Riverfront Times — April 9, 2015
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Cheryl Baehr



Walnut Grill 1386 Clarkson-Clayton Shopping Center, Ellisville; 636-220-1717. Mon.-Thurs. 11 a. m.-10 p.m.; Fri.-Sat. 11 a.m.-11 p.m; Sun. 10a. m.-9 p.m.

Let us, briefly, consider the description of Walnut Grill’s “Thai Pork Mac n Cheese”: “pulled pork, four cheese alfredo, asparagus relish, smoked gouda, sweet chili sauce.”

Huh? It was hard for me to say whether I felt hungry or horrified. This confusion returned more than once as I paged through Walnut Grill’s gargantuan, wide-ranging menu. The owner of the Pittsburghbased boutique chain once described his restaurant’s philosophy this way: “You’ve got a carload of four people that want to go out to dinner; there’s something on our menu that will probably appeal to everyone in that car.”

The result, however, is a restaurant without an identity where the kitchen succeeds about as often as it fails. It’s a shotgun approach to cooking — spray the area, and you’re bound to hit something eventually.

Occupying the former Chevy’s space on the corner of Clarkson and Clayton, Walnut Grill has an enormous lounge area, filled with high-top tables, modern-print booths and a bar that could comfortably seat an army. The dining side is a nondescript mix of tables and banquettes that could have been lifted from an office building. One nice touch is the artwork — Walnut Grill’s walls are lined with works from local art students, and interested buyers can purchase them from the restaurant.

Walnut Grill’s table-of-contents-worthy menu begins with a full page of appetizers, many of which were enjoyable. The “Sweet Chili Boneless Wings” were crisp, coated in a sticky-sweet glaze, and reminded me of hot-braised chicken. The accompanying blue-cheese dipping sauce — while deliciously chunky — was unnecessary. The “Zucchini Planks” were equally satisfying. The thin strips of squash were battered, fried and sprinkled with grated Parmesan cheese. A side of subtly sweet marinara was an ideal complement. In addition to its already humongous menu, I received a list of chef’s specials that included a mushroom-bruschetta appetizer. Griddled bread spread with creamy goat cheese served as a decadent base for the sautéed mushrooms.This tasty snack is worthy of a permanent spot on the menu.

I eyed the “Chicken n’ Fries” flatbread with the same skepticism as the pork mac & cheese, but was pleasantly surprised. Sweet and tangy barbecue sauce served as a base for grilled chicken, chunks of candied bacon, cheddar, mozzarella and provolone cheeses.I thought the french fries sprinkled on top would be gimmicky, but they worked surprisingly well, providing a salty crunch to this fun little dish.

Things began falling apart with the lackluster chicken and Brie quesadilla, which needed additional sweetness to cut through the rich cheese. The scant drizzle of raspberry sauce proved insufficient. I’m not sure why the dish was served with sour cream and salsa. The former offered nothing extra. The latter clashed.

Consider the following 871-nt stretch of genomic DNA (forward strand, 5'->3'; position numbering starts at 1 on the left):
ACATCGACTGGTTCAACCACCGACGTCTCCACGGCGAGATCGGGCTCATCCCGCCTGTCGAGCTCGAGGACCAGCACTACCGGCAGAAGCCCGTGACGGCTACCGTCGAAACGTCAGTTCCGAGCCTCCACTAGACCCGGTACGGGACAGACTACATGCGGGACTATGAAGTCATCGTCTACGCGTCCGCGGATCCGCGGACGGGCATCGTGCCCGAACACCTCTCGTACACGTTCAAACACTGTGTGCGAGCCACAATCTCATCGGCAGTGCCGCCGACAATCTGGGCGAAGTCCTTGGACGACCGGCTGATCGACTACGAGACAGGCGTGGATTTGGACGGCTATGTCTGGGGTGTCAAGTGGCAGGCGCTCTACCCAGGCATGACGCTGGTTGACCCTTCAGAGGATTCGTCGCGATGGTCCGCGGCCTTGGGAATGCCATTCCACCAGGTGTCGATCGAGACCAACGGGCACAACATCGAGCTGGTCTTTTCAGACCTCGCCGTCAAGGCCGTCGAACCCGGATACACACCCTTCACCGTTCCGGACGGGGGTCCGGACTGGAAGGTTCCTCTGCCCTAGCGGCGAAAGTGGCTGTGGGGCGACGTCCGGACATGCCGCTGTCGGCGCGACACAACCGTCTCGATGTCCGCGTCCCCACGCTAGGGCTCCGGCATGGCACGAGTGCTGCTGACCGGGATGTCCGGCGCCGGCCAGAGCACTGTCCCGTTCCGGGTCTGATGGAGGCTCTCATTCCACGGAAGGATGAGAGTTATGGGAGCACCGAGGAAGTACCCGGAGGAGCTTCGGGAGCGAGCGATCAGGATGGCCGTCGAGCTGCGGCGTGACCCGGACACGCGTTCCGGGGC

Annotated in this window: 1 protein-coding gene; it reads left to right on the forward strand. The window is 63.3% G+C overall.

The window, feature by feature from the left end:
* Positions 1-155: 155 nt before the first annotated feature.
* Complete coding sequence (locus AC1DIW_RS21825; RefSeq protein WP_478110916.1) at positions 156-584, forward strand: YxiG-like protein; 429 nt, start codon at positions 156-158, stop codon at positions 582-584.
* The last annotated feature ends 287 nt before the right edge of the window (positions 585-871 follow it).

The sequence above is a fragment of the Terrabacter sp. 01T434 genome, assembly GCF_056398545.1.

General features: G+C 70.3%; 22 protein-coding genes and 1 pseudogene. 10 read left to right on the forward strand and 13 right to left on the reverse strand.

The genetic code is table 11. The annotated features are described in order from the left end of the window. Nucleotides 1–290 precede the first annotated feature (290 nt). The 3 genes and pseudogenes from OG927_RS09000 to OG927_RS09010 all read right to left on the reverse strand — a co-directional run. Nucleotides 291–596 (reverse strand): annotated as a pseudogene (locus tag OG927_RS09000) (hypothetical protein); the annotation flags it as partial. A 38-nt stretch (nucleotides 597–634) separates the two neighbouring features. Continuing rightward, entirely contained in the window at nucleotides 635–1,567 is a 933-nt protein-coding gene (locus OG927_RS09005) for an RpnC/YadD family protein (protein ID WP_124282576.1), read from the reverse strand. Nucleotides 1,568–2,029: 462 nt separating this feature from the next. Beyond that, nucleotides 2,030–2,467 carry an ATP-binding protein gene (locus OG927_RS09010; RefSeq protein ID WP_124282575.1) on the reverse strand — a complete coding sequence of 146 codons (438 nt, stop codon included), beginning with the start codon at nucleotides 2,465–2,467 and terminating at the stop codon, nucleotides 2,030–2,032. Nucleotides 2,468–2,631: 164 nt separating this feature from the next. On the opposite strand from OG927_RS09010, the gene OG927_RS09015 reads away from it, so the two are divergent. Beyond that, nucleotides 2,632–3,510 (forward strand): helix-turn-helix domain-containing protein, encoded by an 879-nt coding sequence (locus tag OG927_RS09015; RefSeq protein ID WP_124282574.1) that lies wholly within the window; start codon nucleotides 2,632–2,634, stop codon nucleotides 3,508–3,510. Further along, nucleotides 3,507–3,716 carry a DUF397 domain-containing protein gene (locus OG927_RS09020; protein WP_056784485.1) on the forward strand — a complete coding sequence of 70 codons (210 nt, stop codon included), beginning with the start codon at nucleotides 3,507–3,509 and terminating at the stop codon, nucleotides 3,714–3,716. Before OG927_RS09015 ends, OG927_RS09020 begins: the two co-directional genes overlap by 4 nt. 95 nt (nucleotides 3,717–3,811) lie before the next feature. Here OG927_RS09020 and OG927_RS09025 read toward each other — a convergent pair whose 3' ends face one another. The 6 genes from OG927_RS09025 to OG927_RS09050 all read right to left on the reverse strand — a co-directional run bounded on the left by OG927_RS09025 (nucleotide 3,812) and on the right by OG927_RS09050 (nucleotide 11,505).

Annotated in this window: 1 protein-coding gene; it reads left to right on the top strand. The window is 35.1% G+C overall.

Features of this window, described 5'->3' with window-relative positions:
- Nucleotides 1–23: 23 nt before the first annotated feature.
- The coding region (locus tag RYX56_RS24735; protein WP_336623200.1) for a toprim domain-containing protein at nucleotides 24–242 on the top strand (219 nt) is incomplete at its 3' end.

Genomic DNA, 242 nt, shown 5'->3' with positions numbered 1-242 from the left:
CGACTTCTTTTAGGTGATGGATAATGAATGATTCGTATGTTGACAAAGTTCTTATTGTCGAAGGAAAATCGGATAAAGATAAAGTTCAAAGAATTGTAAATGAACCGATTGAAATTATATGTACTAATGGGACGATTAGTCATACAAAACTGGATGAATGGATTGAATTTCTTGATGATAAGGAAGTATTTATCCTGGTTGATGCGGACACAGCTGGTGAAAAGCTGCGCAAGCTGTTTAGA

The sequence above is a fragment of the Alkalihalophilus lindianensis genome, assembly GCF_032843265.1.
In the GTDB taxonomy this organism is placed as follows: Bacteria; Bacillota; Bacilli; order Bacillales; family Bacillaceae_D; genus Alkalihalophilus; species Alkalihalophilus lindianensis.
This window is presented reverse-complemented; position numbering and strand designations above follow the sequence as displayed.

Walnut Grill’s turkey club would have been better without the dry turkey meat. The star of the dish was the candied bacon — a pleasant mix of sweet and salty that paired well with the honey aioli and cranberry relish. The greens, tomato, pepper jack and provolone cheese, however, seemed thrown on.

The Parmesan-crusted chicken, served over a wonderfully soft gnocchi, is some of the bestcooked poultry I have had in recent memory.This dish would have been a real standout had it not been drowned in a mix of tomato-basil cream sauce and cold, diced tomatoes. The effect of the mismatched temperatures was off-putting. I appreciated its flavor, however, compared to the wild mushroom chicken — this cream sauce badly needed seasoning.

The biggest failure was the “Salmon Balsamico,” an overcooked, dry piece of fish served with a balsamic sauce so over-reduced it tasted burnt.

Walnut Grill’s crab cakes were possibly the simplest thing on the menu and, because of that, by far and away the best. The restaurant uses little filler — just a generous portion of jumbo lump meat, a little onion and a very few breadcrumbs for binding. Creamy dijonnaise sauce brightened the plate.

Things quickly went back to overwrought once we came to dessert. I was underwhelmed by the “Caramelized Walnut Ball” dessert. I anticipated a fried, walnut-coated ball of ice cream, but instead received a rock of vanilla coated in pulverized walnuts and topped with chocolate and caramel sauces. (I guess that’s what they meant by “caramelized”?) It was a first — I’ve never had to eat ice cream with a knife and fork before.

For a nightcap, I tried the “Smoked Old Fashion” — Walnut Grill smokes the liquor over wood chips. It’s aggressive on the nose but surprisingly subdued on the palate. Maple syrup eliminated the bite. Purists may scoff, but it was pleasantly quaffable.

Here’s the thing — the “Thai Pork Mac n Cheese” turned out to be pretty good. Would I have preferred the pork served as a simple sandwich? Absolutely. Walnut Grill may have the capability to please everyone, but it fares best when it leaves the kitchen sink where it is.

For more about food and St. Louis restaurants, visit Gut Check: blogs.riverfronttimes.com/gutcheck.